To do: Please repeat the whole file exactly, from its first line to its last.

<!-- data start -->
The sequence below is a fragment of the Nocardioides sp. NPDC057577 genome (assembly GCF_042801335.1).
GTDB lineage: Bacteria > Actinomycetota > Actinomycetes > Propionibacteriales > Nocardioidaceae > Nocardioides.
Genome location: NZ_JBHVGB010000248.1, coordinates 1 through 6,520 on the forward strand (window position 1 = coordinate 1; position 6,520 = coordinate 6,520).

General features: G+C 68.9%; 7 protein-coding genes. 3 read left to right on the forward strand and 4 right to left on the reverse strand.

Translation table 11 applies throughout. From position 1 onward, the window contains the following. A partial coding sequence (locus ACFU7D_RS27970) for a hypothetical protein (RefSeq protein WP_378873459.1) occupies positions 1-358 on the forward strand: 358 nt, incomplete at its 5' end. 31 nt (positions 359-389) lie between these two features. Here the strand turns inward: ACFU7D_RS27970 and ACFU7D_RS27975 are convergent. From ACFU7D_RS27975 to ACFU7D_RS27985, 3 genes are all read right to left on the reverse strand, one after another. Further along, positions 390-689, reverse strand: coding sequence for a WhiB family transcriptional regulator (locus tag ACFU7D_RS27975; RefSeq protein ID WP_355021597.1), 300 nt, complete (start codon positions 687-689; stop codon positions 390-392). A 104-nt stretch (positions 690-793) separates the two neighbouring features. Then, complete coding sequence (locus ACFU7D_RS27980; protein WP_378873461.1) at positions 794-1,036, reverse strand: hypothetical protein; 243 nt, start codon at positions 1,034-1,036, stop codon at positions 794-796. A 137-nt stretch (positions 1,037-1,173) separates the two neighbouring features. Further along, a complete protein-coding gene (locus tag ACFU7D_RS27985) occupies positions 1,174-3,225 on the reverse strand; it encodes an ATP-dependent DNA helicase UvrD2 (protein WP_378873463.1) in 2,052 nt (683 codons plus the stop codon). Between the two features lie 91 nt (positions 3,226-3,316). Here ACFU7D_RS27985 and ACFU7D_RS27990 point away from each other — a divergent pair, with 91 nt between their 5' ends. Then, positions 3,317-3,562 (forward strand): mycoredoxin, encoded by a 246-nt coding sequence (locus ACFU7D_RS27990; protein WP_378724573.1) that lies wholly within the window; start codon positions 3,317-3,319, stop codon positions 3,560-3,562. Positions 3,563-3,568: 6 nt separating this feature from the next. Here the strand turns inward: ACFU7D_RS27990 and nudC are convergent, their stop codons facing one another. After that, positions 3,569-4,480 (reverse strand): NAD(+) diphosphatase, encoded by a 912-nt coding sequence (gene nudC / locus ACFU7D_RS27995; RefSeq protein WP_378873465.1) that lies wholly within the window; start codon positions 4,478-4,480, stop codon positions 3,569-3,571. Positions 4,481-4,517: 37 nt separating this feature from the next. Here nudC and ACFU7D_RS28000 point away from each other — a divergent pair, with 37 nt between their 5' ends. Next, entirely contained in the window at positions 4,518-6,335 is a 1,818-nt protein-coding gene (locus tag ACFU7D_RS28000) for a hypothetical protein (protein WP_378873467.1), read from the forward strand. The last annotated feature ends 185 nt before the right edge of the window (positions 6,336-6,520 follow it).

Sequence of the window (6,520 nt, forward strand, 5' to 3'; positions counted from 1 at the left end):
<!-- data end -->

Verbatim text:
The sequence below is a fragment of the Nocardioides sp. NPDC057577 genome (assembly GCF_042801335.1).
GTDB lineage: Bacteria > Actinomycetota > Actinomycetes > Propionibacteriales > Nocardioidaceae > Nocardioides.
Genome location: NZ_JBHVGB010000248.1, coordinates 1 through 6,520 on the forward strand (window position 1 = coordinate 1; position 6,520 = coordinate 6,520).

General features: G+C 68.9%; 7 protein-coding genes. 3 read left to right on the forward strand and 4 right to left on the reverse strand.

Translation table 11 applies throughout. From position 1 onward, the window contains the following. A partial coding sequence (locus ACFU7D_RS27970) for a hypothetical protein (RefSeq protein WP_378873459.1) occupies positions 1-358 on the forward strand: 358 nt, incomplete at its 5' end. 31 nt (positions 359-389) lie between these two features. Here the strand turns inward: ACFU7D_RS27970 and ACFU7D_RS27975 are convergent. From ACFU7D_RS27975 to ACFU7D_RS27985, 3 genes are all read right to left on the reverse strand, one after another. Further along, positions 390-689, reverse strand: coding sequence for a WhiB family transcriptional regulator (locus tag ACFU7D_RS27975; RefSeq protein ID WP_355021597.1), 300 nt, complete (start codon positions 687-689; stop codon positions 390-392). A 104-nt stretch (positions 690-793) separates the two neighbouring features. Then, complete coding sequence (locus ACFU7D_RS27980; protein WP_378873461.1) at positions 794-1,036, reverse strand: hypothetical protein; 243 nt, start codon at positions 1,034-1,036, stop codon at positions 794-796. A 137-nt stretch (positions 1,037-1,173) separates the two neighbouring features. Further along, a complete protein-coding gene (locus tag ACFU7D_RS27985) occupies positions 1,174-3,225 on the reverse strand; it encodes an ATP-dependent DNA helicase UvrD2 (protein WP_378873463.1) in 2,052 nt (683 codons plus the stop codon). Between the two features lie 91 nt (positions 3,226-3,316). Here ACFU7D_RS27985 and ACFU7D_RS27990 point away from each other — a divergent pair, with 91 nt between their 5' ends. Then, positions 3,317-3,562 (forward strand): mycoredoxin, encoded by a 246-nt coding sequence (locus ACFU7D_RS27990; protein WP_378724573.1) that lies wholly within the window; start codon positions 3,317-3,319, stop codon positions 3,560-3,562. Positions 3,563-3,568: 6 nt separating this feature from the next. Here the strand turns inward: ACFU7D_RS27990 and nudC are convergent, their stop codons facing one another. After that, positions 3,569-4,480 (reverse strand): NAD(+) diphosphatase, encoded by a 912-nt coding sequence (gene nudC / locus ACFU7D_RS27995; RefSeq protein WP_378873465.1) that lies wholly within the window; start codon positions 4,478-4,480, stop codon positions 3,569-3,571. Positions 4,481-4,517: 37 nt separating this feature from the next. Here nudC and ACFU7D_RS28000 point away from each other — a divergent pair, with 37 nt between their 5' ends. Next, entirely contained in the window at positions 4,518-6,335 is a 1,818-nt protein-coding gene (locus tag ACFU7D_RS28000) for a hypothetical protein (protein WP_378873467.1), read from the forward strand. The last annotated feature ends 185 nt before the right edge of the window (positions 6,336-6,520 follow it).

Sequence of the window (6,520 nt, forward strand, 5' to 3'; positions counted from 1 at the left end):